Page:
April 13, 2021
Mergers and acquisitions (M&A) are a common part of the modern business landscape. Integrating two or more organizations can be a considerable challenge; blending culture, staff, and IT systems is never easy. And permeating every stage of the M&A process are documents. The careful and controlled management of these information assets is an often overlooked aspect of an M&A project. Still, all organizations that do mergers and acquisitions well have one thing in common - they all use document management systems.
Documents for Due Diligence
According to leading consulting firm KPMG, “due diligence is of utmost importance in an M&A transaction.” Due diligence itself is the thorough examination of every aspect of the target company’s operations (the company being purchased) for both parties’ long-term benefit. This phase sees the sharing of vast amounts of information and documents, including financial, commercial, operational, tax, human resource, IT, anti-bribery/corruption, integrity, environmental, social, health and safety, governance, and regulatory documents. With this significant array of content needing to be securely shared, tracked, and interrogated using a document management system (DMS) makes perfect sense. Three key areas specifically benefit from a DMS.
Permissions can be applied across the various documents - ensuring access only to approved viewers. Read-only access should be applied to all of the content subject to due diligence - a simple task in a DMS.
M&A teams often are not based in the same place as the target company. In days gone by, teams of auditors would descend on the target company, or copies of paper documents would be sent to the M&A team’s offices. Thankfully document management means those days are gone - teams can share digital versions of documents across the world for instant access. Using DM technologies such as manage in place, the information doesn’t even need to be moved from its native system to be shared.
Every organization has multiple information systems - AIIM research suggests that 52% of businesses have at least three content systems - making it difficult and cumbersome to provide simple access to M&A teams. Unless you are using a document management system with federated or unified access. This capability provides a single view for searching and management across multiple systems, removing the need for multiple logins, training in various systems, and countless duplicate files.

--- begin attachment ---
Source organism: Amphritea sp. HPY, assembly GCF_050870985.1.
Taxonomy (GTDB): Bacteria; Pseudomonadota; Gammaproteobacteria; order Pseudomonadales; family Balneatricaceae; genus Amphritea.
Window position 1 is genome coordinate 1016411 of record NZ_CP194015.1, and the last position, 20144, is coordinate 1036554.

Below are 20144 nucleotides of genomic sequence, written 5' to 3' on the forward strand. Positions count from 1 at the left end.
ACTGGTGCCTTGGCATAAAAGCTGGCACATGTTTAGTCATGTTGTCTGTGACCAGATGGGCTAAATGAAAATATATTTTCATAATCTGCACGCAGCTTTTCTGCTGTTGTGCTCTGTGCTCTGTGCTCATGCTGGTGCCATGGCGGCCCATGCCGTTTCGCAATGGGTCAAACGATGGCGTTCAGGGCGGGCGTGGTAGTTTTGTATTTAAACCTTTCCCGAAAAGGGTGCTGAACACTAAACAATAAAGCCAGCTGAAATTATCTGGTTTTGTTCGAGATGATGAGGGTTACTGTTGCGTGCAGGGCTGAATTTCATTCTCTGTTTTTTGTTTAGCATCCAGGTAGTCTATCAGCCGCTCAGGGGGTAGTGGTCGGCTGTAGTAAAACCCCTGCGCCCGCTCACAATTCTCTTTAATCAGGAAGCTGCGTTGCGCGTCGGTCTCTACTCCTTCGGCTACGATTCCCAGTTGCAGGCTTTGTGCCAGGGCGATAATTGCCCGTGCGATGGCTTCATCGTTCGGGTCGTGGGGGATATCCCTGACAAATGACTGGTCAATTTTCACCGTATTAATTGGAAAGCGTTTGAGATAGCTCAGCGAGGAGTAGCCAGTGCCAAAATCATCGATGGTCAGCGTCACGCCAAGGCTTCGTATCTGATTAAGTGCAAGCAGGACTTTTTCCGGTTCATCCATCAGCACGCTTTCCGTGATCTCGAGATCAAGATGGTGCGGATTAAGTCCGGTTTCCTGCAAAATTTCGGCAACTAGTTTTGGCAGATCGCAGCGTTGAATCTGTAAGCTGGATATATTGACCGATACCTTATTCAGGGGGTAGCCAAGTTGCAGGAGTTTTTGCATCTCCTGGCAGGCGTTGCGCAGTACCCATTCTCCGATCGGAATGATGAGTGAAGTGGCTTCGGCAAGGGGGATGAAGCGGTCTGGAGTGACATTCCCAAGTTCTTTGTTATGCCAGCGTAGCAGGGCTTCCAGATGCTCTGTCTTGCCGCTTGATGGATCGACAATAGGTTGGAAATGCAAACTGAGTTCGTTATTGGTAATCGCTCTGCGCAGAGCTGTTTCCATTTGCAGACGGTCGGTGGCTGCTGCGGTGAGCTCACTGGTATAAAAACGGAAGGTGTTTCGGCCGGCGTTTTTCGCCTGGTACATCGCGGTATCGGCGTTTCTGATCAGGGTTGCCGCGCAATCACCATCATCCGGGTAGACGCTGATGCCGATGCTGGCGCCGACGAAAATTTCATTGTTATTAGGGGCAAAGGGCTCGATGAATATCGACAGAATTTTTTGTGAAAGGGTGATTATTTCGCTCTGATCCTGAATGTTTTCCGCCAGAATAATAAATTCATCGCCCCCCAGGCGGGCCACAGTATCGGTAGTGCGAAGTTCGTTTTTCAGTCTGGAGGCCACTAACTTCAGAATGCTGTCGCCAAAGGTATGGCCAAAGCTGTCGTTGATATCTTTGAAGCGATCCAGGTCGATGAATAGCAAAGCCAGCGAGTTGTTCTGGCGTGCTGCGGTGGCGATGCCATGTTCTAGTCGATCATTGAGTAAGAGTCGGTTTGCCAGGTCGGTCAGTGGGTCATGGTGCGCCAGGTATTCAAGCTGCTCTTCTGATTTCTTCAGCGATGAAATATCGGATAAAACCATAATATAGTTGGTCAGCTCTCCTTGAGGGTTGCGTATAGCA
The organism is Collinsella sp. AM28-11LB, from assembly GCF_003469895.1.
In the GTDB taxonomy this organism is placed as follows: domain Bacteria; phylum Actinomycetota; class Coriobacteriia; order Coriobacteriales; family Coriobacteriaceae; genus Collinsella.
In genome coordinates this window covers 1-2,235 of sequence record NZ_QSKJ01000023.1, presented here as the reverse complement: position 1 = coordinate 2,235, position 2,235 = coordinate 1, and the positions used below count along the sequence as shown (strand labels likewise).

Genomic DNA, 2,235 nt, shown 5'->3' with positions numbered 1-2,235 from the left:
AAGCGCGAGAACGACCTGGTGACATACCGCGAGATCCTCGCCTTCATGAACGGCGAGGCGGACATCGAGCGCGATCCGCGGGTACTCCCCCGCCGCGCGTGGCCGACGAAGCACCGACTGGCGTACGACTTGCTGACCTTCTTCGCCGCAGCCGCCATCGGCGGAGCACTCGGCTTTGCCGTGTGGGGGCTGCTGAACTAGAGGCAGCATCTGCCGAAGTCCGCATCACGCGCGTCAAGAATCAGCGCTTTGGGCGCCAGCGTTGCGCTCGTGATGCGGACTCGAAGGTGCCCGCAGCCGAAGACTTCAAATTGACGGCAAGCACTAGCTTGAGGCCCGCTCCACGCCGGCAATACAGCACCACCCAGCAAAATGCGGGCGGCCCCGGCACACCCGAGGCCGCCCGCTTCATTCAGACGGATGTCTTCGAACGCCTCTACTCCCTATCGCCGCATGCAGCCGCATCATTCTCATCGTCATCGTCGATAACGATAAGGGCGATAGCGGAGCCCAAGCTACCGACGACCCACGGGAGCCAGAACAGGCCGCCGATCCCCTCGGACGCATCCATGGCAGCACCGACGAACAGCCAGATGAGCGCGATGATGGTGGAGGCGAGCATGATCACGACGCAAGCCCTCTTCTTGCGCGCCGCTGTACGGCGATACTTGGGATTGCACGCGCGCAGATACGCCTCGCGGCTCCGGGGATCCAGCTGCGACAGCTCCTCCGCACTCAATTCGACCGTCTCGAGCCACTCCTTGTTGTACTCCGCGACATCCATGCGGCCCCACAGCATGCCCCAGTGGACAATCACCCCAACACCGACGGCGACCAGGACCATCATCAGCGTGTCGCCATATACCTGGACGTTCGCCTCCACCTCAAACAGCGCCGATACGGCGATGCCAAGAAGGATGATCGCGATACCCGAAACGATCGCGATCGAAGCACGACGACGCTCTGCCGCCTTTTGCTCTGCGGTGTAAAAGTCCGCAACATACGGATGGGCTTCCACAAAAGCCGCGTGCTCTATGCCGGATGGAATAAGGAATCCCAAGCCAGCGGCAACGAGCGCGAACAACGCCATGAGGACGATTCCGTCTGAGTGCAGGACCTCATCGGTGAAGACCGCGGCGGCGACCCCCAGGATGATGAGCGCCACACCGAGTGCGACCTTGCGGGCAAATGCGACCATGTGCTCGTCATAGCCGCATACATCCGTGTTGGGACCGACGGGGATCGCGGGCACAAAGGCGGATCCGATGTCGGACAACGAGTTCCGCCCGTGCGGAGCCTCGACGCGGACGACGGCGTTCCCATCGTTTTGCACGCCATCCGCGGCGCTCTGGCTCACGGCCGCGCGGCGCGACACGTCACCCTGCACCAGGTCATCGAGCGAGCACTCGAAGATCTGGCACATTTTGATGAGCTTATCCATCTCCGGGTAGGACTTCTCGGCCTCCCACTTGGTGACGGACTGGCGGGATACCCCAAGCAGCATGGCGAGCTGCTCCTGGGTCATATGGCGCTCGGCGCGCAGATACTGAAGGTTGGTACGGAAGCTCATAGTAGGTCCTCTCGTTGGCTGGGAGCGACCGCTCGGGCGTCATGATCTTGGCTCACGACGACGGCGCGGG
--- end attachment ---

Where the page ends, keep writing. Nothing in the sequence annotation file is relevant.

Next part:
Post Deal Integration
The involvement with DM systems doesn’t stop when the acquisition or merger deal is complete. Indeed, for staff in both purchasing and purchased businesses, this is when the hard work begins. Earlier in the blog, we discussed the importance of providing a unified view of content to help the due diligence process. Post-deal, this steps up a notch as IT systems from across both organizations need to come together as quickly and painlessly as possible.
Federation is again the critical tool to enable this. Combining information from across the diverse and numerous corporate systems, from both acquiring and acquired organizations, saves significant time and money in the early days of the consolidated enterprise.
Running multiple systems from two organizations, often with significant overlap in terms of capabilities, is not an ideal scenario. The cost of doing this is prohibitive, but the IT management time and effort are equally high - and ultimately wasted effort. The migration of content from these duplicate or redundant systems to the organization’s core systems can be performed using dedicated migration tools - but when it makes the most sense for the new enterprise. Having the ability to get up and running is the primary short-term concern in this scenario - optimization and consolidation of systems comes a distant second.
Organizations continuously strive to outperform each other - this is the DNA of the commercial world. Mergers and acquisitions are a perfect example of this within the enterprise - organizations identify target companies that have the most potential to help them better achieve their goals. Typically the identification process has relied on a combination of human intuition (gut feel if you like) and financial data, and in recent years big data and analytics have become an integral part of the decision-making process.
Target identification is typically a numerical exercise, but with 80% of the world’s information due to be stored in unstructured data (or documents to the rest of us) by 2025 according to IDC, ignoring this source of information seems foolhardy. The challenge is that financial models and gut-feel don’t work well with documents. A new approach is needed, and artificial intelligence (AI) is satisfying that need.
Soon, AI will be used to find patterns in documentation (stored within document management tools) from previous M&A deals to highlight the best candidates for future transactions. Utilizing AI tools that interrogate documents and derive patterns and trends from them will deliver enhanced intelligence and an added competitive edge to those M&A firms employing it. And it will only be available to those using document management systems to feed the AI tools.
The world of mergers and acquisitions may feel like a million miles away from the taxonomies, metadata, and workflows of a document management system. But peer inside the workings of a well-oiled M&A operation, and you will find a lot of similarities. Optimized processes, a need for structure, clarity, and governance, and a lot of documents. Any M&A team hoping to manage their business activities effectively without digital technology is severely misguided, and the toolset at the heart of that technology stack - is document management.